How to paint over polyurethane woodwork
Wood planks as background image by Lucy Cherniak from Fotolia.com
You can paint over a surface of polyurethane varnish if you prepare it properly. Polyurethane is typically hard, durable and glossy, and it is these qualities that make a finish vulnerable to chips and flaking. You don't have to remove all the varnish before you start painting.
Preparation will pay off in the long run by providing a long-lasting finish.
Clean the surface with a cloth dampened with white spirit. Fill chips, holes or other damage with wood filler.
Sand the surface with fine-grade sandpaper. Wear a protective face mask; dust from polyurethane varnish is toxic. Roughen the surface enough so the paint will adhere to it. Remove dust with a clean cloth and white spirit. Alternatively, use a liquid sandpaper that will dissolve the gloss surface of the varnish. Follow the manufacturer's directions.
- You can paint over a surface of polyurethane varnish if you prepare it properly.
- Alternatively, use a liquid sandpaper that will dissolve the gloss surface of the varnish.
Apply a coat of primer to the wood. Don't skip this step; primer provides the proper surface to which a topcoat will adhere; it also disguises areas of filler. Allow to dry overnight.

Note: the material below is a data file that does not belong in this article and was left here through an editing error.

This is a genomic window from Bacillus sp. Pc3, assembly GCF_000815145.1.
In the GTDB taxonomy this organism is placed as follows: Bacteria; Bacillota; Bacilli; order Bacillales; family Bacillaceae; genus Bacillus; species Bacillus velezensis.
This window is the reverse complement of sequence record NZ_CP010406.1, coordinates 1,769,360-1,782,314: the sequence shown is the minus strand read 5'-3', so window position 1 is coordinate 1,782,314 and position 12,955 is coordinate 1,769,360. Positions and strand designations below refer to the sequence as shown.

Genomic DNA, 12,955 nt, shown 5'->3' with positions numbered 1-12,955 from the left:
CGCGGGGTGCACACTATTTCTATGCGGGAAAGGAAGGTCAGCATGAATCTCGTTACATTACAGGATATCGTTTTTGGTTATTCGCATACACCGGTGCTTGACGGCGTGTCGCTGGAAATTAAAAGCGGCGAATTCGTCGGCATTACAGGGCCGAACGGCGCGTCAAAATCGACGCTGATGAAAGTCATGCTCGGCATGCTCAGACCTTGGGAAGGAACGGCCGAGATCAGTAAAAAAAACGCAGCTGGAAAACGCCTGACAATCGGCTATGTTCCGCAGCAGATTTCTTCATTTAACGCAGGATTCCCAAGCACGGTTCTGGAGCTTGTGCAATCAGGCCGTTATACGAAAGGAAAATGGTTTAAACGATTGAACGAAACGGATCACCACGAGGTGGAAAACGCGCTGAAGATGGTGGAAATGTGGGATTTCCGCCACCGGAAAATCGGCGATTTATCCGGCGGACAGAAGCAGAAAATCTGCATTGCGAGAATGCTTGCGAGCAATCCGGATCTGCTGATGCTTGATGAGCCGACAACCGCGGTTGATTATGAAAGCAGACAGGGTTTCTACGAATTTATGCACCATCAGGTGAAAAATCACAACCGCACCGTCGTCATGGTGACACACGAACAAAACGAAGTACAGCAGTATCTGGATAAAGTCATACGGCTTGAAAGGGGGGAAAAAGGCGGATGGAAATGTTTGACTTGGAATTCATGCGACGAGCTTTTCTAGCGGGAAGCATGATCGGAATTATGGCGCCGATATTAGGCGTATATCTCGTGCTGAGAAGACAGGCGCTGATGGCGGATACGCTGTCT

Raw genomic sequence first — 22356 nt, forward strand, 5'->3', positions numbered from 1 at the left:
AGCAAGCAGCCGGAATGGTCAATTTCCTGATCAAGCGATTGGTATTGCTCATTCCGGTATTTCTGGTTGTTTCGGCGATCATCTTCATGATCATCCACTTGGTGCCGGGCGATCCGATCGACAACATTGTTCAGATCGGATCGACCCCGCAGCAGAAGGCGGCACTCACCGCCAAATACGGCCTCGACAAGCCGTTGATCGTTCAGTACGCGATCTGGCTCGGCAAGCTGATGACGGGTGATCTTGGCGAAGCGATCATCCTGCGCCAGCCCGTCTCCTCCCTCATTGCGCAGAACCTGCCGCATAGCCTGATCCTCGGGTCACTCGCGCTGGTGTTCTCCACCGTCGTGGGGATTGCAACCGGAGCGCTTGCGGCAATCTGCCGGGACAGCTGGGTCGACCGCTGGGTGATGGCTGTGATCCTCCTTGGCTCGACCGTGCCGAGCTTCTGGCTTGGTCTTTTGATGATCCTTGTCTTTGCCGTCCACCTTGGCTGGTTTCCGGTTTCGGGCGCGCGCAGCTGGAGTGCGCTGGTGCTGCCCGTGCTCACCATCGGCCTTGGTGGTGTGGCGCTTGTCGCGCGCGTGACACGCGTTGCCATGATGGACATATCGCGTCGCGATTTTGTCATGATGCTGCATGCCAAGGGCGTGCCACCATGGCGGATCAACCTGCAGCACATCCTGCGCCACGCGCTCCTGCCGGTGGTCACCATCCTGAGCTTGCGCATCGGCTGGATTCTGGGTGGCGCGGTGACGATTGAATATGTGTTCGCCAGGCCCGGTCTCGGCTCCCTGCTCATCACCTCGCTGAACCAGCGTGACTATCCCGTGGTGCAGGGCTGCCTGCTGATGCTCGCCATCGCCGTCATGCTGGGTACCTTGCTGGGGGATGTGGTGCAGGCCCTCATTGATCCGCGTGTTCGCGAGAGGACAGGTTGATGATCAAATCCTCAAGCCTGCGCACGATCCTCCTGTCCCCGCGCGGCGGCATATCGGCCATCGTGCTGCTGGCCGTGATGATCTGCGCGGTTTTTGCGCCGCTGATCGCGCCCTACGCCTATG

Paint on the first application of a topcoat. Let it dry overnight, then lightly sand and wipe the surface with a clean cloth and white spirit.
Apply the second coat of topcoat. Allow the surface to cure for 72 hours before handling it or placing objects upon it.
- Apply a coat of primer to the wood.
- Avoid "one-coat" paints; they are expensive and do not provide a long-lasting finish.
- If you do inadvertently sand back to the wood, you need to make sure that your primer is capable of stain-blocking, as natural wood can bleed resins that will force their way to the surface and spoil the painted finish.
- Make sure your work area is well-ventilated.
- Dispose of used cloths carefully, as they are flammable.
- Do not use latex or water-based paint over polyurethane; the finish may crackle and it would be difficult to remove the paint.
Beverley Gee began her freelance writing career in 1982. She earned a National Diploma in information technology and business studies at Coleg Glan Hafren, Cardiff, U.K. She has written for several U.K. publications including the "South Wales Echo" and her local newspaper, "The Diary." She is also a qualified reflexologist.